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Flexible Packaging

Flexible Packaging Can Polish Its Tarnished Sustainability Halo

Photo created in Canva Flexible Packaging Halo-ftd.jpg
Packaging environmental guru Bob Lilienfeld recommends you explore four options to improve the sustainability character of this already highly efficient package format.

“As flexible packaging got more and more popular,” Bob Lilienfeld says, “it also got more and more visible.”

But the admiration people felt for this source-reduced package waned when recycling took off for many rigid packages and flexible packaging was left out. Flexible packaging is seen much more now in trash cans and landfills because it isn’t recycled at curbside. And this lack of recycling reinforces a negative sustainability impression.

What can you do about that?

Lilienfeld has some great ideas, gleaned from his nearly three decades in the packaging sustainability sector, “Helping to Create Packaging for a Sustainable Planet” as his LinkedIn profile explains.

In this Plastic Possibilities podcast hosted by Rick Lingle — who shares the title senior technical editor for Packaging Digest and its sister publication PlasticsToday — Lilienfeld succinctly outlines the four options brands should consider to score more sustainability points for their flexible packages:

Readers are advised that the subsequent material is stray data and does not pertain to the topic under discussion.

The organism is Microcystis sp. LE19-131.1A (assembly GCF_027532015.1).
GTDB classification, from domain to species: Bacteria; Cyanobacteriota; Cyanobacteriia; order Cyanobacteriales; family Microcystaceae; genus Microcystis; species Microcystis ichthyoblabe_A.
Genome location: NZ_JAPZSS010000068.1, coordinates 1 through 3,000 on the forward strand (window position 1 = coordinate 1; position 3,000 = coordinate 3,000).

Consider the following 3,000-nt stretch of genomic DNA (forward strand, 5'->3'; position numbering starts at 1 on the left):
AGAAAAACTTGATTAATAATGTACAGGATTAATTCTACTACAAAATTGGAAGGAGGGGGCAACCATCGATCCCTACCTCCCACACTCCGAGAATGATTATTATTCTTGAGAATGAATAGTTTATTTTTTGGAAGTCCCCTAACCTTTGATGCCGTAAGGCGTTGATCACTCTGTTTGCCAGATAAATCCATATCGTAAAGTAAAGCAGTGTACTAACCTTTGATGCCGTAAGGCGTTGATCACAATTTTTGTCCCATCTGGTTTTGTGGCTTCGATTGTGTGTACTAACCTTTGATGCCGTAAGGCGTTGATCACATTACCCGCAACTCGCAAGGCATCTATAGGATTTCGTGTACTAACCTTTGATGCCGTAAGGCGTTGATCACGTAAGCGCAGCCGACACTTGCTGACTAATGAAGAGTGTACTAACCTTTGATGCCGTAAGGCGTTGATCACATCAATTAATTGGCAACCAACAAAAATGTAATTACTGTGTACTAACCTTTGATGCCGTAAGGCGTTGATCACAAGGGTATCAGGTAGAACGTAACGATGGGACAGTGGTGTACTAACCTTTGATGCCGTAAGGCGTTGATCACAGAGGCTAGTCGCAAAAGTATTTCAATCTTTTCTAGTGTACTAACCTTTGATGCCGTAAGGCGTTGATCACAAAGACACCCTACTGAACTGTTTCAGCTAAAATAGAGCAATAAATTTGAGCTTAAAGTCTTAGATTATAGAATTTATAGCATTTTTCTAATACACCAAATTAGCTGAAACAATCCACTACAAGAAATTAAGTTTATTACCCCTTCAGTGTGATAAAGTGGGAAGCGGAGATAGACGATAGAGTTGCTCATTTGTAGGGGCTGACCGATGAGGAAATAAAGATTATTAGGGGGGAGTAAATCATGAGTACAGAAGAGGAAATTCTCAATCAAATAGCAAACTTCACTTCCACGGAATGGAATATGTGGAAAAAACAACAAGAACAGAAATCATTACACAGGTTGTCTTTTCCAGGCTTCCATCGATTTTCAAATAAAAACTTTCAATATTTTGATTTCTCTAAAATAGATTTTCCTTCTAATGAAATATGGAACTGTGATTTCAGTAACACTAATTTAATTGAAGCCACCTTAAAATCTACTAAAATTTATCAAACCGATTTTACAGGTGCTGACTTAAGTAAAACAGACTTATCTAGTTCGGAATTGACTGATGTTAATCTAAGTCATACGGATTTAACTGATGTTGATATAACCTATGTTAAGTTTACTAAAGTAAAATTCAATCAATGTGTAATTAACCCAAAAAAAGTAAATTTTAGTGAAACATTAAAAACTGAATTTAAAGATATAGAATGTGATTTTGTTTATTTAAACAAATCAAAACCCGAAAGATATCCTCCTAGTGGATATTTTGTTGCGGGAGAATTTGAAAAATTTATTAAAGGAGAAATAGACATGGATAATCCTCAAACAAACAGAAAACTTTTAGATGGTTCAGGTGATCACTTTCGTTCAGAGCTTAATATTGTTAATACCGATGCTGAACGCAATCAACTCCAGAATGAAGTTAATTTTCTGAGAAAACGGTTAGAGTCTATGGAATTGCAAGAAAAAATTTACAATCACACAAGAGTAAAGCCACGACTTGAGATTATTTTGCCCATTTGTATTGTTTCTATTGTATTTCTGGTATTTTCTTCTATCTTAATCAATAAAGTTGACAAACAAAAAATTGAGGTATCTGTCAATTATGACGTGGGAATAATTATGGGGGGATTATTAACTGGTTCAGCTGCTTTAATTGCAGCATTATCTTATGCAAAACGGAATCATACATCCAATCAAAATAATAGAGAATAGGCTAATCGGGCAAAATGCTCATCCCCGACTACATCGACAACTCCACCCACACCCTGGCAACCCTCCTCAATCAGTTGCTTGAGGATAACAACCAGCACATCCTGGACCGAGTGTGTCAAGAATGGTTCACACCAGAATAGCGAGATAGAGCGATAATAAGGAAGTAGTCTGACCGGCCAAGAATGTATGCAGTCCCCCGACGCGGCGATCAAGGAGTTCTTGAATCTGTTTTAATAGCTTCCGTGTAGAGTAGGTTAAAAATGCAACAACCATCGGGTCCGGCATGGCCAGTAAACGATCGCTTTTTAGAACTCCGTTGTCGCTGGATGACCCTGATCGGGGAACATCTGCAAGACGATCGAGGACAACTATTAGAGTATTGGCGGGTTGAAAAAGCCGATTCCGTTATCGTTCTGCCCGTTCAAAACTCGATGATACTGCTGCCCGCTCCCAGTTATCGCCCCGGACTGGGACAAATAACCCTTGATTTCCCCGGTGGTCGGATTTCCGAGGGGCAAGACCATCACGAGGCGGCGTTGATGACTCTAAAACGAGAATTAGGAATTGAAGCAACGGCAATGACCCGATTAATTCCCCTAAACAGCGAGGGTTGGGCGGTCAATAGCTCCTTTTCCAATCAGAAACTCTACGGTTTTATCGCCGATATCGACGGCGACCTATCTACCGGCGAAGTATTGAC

1. The primary direction of flexible packaging should be toward monolayer structures, making it easier to recycle. Then let’s set a more robust process for recycling flexible packaging than the current store-drop-off option.

2. Second, see how much post-consumer recycled (PCR) material you can put into the package.

3. Third, use bio-based materials.

4. Last, compost, if you must. But you’ll just be generating more greenhouse gas.

If you’ve got 17 minutes and want to hear more — including what the next darling material will be for flexible packaging (who doesn’t??!!) — sit back and hit play.


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